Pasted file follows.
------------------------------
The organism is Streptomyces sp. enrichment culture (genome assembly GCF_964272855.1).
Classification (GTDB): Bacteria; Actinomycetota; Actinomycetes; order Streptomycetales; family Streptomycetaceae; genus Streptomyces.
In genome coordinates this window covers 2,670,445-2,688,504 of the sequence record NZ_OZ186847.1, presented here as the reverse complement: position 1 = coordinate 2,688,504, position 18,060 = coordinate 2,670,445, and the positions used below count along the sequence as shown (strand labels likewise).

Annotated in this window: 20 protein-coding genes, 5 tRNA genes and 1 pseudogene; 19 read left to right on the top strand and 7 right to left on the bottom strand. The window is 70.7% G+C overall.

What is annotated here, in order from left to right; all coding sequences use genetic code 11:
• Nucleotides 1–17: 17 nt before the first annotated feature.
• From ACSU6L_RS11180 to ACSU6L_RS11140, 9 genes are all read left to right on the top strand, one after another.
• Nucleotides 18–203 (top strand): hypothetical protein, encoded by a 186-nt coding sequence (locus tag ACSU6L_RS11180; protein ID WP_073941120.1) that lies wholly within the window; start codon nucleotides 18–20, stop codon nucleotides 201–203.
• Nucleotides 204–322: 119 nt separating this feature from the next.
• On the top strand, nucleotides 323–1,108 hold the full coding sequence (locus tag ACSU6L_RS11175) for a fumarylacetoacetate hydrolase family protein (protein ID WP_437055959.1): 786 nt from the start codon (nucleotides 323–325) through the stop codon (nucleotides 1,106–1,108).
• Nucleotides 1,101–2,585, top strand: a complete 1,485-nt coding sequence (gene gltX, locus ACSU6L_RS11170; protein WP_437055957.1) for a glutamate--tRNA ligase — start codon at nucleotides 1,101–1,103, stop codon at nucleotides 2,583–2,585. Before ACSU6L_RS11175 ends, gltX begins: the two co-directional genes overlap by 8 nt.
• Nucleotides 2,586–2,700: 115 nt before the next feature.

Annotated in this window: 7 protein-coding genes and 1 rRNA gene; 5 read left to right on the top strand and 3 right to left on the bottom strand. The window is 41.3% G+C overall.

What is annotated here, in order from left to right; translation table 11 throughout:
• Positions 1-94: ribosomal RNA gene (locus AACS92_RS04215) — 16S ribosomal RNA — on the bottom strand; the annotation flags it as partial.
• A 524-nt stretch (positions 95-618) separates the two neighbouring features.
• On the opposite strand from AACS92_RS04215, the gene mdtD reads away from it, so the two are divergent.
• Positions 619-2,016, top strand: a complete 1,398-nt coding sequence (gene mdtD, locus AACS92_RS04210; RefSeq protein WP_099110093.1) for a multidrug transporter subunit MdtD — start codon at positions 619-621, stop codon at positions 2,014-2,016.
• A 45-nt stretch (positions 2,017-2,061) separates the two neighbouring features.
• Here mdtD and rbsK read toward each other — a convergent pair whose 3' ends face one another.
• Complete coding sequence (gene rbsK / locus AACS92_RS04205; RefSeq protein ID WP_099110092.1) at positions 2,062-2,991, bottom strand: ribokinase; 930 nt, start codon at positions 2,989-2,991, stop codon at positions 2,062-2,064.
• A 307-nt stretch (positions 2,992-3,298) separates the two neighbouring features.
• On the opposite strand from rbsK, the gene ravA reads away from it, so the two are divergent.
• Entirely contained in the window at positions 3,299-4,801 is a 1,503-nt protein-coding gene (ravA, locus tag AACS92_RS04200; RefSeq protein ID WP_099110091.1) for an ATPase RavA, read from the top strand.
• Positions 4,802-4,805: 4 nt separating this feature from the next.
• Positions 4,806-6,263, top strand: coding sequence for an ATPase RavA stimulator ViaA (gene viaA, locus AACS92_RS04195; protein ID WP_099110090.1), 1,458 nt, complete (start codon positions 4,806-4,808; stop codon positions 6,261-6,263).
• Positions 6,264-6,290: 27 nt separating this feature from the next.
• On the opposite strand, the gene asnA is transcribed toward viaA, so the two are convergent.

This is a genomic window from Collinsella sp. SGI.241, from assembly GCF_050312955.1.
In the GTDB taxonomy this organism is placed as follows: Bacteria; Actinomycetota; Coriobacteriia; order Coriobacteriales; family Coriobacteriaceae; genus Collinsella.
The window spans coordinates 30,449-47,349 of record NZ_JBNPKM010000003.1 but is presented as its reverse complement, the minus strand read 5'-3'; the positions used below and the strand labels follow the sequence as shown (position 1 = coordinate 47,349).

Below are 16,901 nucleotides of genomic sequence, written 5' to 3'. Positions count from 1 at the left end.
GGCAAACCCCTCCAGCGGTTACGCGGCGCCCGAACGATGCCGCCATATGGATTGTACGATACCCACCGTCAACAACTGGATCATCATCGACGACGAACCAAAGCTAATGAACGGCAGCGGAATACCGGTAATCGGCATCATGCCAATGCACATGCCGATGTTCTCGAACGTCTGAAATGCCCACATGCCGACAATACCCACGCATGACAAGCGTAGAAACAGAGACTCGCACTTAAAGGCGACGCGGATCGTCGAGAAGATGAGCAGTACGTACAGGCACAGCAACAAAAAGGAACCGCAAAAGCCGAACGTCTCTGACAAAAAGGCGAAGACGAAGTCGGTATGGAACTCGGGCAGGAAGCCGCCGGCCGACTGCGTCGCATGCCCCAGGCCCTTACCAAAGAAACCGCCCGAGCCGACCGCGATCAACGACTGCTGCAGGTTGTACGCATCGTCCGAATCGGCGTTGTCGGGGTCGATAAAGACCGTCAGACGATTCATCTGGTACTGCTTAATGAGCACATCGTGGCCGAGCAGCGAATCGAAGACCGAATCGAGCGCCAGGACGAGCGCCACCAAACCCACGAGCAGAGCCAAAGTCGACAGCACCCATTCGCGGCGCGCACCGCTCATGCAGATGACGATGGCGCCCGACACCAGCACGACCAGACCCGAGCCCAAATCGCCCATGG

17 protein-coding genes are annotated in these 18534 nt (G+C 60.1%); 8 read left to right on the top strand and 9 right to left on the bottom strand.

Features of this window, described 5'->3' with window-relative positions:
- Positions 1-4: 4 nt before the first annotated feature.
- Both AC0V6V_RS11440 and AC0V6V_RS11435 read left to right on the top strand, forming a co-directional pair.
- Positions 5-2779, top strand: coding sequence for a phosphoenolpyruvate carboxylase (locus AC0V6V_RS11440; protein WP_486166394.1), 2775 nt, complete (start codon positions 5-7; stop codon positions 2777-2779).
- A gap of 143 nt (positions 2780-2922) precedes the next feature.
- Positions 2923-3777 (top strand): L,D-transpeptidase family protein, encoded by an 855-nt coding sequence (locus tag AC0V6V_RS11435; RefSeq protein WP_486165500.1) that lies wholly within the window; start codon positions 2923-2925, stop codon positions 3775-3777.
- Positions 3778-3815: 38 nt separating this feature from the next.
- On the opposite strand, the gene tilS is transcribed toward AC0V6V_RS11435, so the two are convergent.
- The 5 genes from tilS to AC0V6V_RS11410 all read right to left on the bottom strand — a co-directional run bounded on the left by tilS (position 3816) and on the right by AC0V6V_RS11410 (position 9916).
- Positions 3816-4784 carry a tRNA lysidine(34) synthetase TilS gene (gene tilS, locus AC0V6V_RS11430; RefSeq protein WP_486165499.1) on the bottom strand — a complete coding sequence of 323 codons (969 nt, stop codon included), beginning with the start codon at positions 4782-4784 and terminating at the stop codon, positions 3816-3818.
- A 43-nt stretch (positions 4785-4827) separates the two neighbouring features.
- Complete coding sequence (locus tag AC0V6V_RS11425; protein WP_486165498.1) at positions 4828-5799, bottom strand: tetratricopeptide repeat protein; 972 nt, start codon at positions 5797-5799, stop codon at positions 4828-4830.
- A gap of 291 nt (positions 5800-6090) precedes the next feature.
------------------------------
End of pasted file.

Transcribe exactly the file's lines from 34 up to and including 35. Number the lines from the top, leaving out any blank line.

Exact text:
17 protein-coding genes are annotated in these 18534 nt (G+C 60.1%); 8 read left to right on the top strand and 9 right to left on the bottom strand.

Features of this window, described 5'->3' with window-relative positions: